Imagine being a child during COVID-19…
If you have felt scared during this crisis at some point, imagine how frightened a child must feel. No school, no playdates, no birthday parties, no visits to grandma — it is a tough time to be a kid. Children look to adults for a sense of safety. Fortunately, in September, Tucker Maxon was able to reopen onsite, giving our students much-needed stability, connection and in-person instruction. The last eight months have been quite a journey.
I want to be very direct with you… Tucker Maxon is facing the most challenging year in the school’s history. We are open in-person, but due to COVID-19, we anticipate ending this fiscal year with a significant loss. Can you please make a gift today to help the school survive this pandemic? We cannot do this important work without you.
In March, when Governor Brown closed Oregon schools, our teachers sprang into action, organizing textbooks, laptops, and even personalized selections from the school’s library for each student. Teachers spent spring break rewriting curriculum for their new virtual classrooms. Our IT manager scrambled to distribute laptops with cameras to staff, and ordered headsets with microphones. KGW News even featured Tucker Maxon as a model of distance learning.
As you know, distance learning is far from ideal for children and teachers.While challenging for most students, online classes were particularly difficult for students who are deaf and hard of hearing. Over the summer, 91% of Tucker Maxon parents told us they needed school to re-open onsite. In June, we got permission to operate Tucker Arts Camp as emergency childcare, prioritizing children of essential workers. Camp opened on June 22, helping us test our new health and safety protocols. We are pleased to report that in eight weeks of camp, we had no cases of COVID-19. This success gave us confidence that we could safely reopen school this fall.
In addition, over the summer, our new HVAC system was installed. The timing was incredibly fortunate. We campaigned the state legislature for $500,000 over two years ago, long before anyone had heard of COVID-19. We replaced our 67-year-old heating system with a new, state-of-the-art HVAC, which features much better ventilation and filtration systems to help us keep staff and children safe.
Meanwhile, Principal Jennifer Carver and I drafted a health and safety plan to reopen the school. The uncertainty was palpable. Parents feared an entire year of lost education. Staff wanted to know if they still had jobs. When Portland Public Schools announced schools would not open in person, Tucker Maxon found a way. In late August, we obtained Oregon Department of Education approval tore-open the school.
Can you please make a generous gift this holiday season to help educate deaf and hard of hearing children during the COVID-19 pandemic?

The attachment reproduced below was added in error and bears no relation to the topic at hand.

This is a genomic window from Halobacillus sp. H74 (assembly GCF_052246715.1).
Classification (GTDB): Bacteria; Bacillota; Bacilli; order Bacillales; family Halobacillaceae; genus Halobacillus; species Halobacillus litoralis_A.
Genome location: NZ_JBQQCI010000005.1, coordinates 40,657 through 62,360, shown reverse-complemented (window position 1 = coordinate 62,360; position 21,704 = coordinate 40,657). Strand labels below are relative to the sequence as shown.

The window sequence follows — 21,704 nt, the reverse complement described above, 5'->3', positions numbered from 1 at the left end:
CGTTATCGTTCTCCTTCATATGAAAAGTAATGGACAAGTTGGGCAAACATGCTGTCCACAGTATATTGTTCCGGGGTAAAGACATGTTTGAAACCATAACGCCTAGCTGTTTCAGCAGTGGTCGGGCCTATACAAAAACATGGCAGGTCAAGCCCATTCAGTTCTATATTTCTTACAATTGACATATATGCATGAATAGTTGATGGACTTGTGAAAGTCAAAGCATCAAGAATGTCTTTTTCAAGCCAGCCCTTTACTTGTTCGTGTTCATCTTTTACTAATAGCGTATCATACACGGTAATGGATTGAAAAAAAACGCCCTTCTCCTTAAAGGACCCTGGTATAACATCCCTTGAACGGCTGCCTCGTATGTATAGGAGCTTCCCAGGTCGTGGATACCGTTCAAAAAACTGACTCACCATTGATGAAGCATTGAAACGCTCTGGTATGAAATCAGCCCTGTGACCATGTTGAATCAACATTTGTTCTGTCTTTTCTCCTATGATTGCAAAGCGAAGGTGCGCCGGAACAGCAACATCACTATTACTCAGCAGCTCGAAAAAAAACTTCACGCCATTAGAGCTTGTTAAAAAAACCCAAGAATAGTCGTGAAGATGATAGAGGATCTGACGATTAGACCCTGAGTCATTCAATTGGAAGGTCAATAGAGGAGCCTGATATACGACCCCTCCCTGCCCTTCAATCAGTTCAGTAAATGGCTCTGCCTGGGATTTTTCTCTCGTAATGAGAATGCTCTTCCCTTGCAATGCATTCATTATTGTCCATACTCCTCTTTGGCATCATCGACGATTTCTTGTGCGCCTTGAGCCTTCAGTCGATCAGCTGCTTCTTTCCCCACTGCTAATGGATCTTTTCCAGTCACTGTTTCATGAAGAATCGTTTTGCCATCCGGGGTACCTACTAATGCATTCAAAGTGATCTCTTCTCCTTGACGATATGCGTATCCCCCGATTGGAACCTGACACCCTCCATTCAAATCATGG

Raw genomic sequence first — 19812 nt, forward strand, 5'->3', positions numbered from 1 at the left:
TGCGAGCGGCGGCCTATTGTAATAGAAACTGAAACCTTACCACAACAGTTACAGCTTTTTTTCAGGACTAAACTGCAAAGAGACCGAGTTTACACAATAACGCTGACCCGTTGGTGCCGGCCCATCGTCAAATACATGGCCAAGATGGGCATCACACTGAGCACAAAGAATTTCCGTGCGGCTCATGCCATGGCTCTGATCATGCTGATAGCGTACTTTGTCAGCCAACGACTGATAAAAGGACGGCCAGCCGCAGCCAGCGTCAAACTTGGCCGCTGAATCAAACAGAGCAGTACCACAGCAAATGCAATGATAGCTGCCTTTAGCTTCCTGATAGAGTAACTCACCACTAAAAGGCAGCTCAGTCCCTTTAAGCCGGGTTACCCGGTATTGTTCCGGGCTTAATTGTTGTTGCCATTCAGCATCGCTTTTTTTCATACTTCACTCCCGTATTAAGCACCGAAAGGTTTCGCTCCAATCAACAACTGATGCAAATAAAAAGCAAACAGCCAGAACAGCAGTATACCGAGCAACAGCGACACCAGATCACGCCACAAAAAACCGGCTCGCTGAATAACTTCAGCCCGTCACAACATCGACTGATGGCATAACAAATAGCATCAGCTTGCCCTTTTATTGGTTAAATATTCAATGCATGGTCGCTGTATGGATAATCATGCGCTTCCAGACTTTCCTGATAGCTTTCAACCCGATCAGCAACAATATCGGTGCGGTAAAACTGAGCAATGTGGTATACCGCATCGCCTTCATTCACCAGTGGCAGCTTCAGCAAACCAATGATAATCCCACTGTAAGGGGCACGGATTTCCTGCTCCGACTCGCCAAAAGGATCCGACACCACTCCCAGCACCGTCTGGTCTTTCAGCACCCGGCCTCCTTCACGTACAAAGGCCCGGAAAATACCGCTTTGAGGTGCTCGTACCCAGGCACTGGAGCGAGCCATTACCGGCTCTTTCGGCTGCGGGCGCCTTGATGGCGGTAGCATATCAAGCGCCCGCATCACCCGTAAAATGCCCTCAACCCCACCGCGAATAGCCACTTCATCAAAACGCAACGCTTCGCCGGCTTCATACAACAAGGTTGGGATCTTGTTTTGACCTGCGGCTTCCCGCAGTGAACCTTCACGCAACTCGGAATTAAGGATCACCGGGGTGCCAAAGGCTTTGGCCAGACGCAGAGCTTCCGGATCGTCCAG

The effort it took to reopen safely on September 15 was monumental. Tucker Maxon is one of the only K-5 schools in Portland to reopen in-person. We hired new staff members, including teachers, educational assistants, floating subs, and a new Audiologist. During staff orientation, when we thought things could not get any worse, wildfires put one-third of our staff under evacuation orders. With the air quality so bad, the new HVAC system was essential. As an extra precaution, we purchased 15 in-room HEPA air purifiers for every classroom and office.
School looks a lot different this fall. Each classroom has a maximum of ten children. Each class arrives at their own separate entrance. Teachers wear specially-designed face coverings and check students’ temperatures. Children wash their hands in class immediately upon entry and frequently throughout the day. Masked students sit at physically-distanced desks rather than our typical group tables. When a child needs to go to the bathroom, a staff member escorts them, and then sanitizes after each use. Students spend as much time as possible outdoors, under four large canopies we purchased. Music and art are now taught exclusively outside.
While school looks different this year, Tucker Maxon still provides the vital connection, education, and fun children need during this difficult time, especially children who are deaf and hard of hearing. However, providing all of these safety measures is expensive. In order to open safely, we had to hire additional staff to serve fewer students based on the state’s COVID restrictions. That means costs are up, while tuition revenue is down. We estimate increased staff, PPE, cleaning supplies, air purifiers and filters, etc. will cost us an additional $156,000 this year. Can you please help us cover these extra COVID costs?
Tucker Maxon is facing the most significant crisis in its 73-year history. Over 50% of our funding come from donors like you. We receive no government funding. We cannot do this important work without your support. We are grateful for your past gifts. Can you please make a gift today to ensure Tucker Maxon emerges from this crisis stronger than ever?
Click here to make a gift today.